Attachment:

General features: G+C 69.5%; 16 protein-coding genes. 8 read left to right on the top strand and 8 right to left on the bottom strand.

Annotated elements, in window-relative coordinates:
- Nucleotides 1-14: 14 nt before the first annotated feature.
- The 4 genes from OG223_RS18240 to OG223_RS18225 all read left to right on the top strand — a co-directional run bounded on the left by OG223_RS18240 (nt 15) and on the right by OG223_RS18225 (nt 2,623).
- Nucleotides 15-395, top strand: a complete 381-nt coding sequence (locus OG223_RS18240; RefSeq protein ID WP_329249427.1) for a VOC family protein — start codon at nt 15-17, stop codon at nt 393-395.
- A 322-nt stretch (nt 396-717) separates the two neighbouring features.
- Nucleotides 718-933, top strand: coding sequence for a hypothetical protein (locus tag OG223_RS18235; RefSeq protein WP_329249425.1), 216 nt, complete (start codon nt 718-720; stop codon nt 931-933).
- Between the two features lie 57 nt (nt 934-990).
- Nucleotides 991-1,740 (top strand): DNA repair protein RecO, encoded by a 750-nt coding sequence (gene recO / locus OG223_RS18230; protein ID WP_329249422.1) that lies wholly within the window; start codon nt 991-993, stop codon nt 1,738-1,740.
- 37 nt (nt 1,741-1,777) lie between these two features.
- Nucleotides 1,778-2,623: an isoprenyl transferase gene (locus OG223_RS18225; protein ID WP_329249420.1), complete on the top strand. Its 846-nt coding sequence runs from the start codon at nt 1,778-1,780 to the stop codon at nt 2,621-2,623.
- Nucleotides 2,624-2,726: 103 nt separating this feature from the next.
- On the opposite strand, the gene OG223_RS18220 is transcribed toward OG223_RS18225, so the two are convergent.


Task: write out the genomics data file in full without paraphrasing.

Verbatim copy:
General features: G+C 69.5%; 16 protein-coding genes. 8 read left to right on the top strand and 8 right to left on the bottom strand.

Annotated elements, in window-relative coordinates:
- Nucleotides 1-14: 14 nt before the first annotated feature.
- The 4 genes from OG223_RS18240 to OG223_RS18225 all read left to right on the top strand — a co-directional run bounded on the left by OG223_RS18240 (nt 15) and on the right by OG223_RS18225 (nt 2,623).
- Nucleotides 15-395, top strand: a complete 381-nt coding sequence (locus OG223_RS18240; RefSeq protein ID WP_329249427.1) for a VOC family protein — start codon at nt 15-17, stop codon at nt 393-395.
- A 322-nt stretch (nt 396-717) separates the two neighbouring features.
- Nucleotides 718-933, top strand: coding sequence for a hypothetical protein (locus tag OG223_RS18235; RefSeq protein WP_329249425.1), 216 nt, complete (start codon nt 718-720; stop codon nt 931-933).
- Between the two features lie 57 nt (nt 934-990).
- Nucleotides 991-1,740 (top strand): DNA repair protein RecO, encoded by a 750-nt coding sequence (gene recO / locus OG223_RS18230; protein ID WP_329249422.1) that lies wholly within the window; start codon nt 991-993, stop codon nt 1,738-1,740.
- 37 nt (nt 1,741-1,777) lie between these two features.
- Nucleotides 1,778-2,623: an isoprenyl transferase gene (locus OG223_RS18225; protein ID WP_329249420.1), complete on the top strand. Its 846-nt coding sequence runs from the start codon at nt 1,778-1,780 to the stop codon at nt 2,621-2,623.
- Nucleotides 2,624-2,726: 103 nt separating this feature from the next.
- On the opposite strand, the gene OG223_RS18220 is transcribed toward OG223_RS18225, so the two are convergent.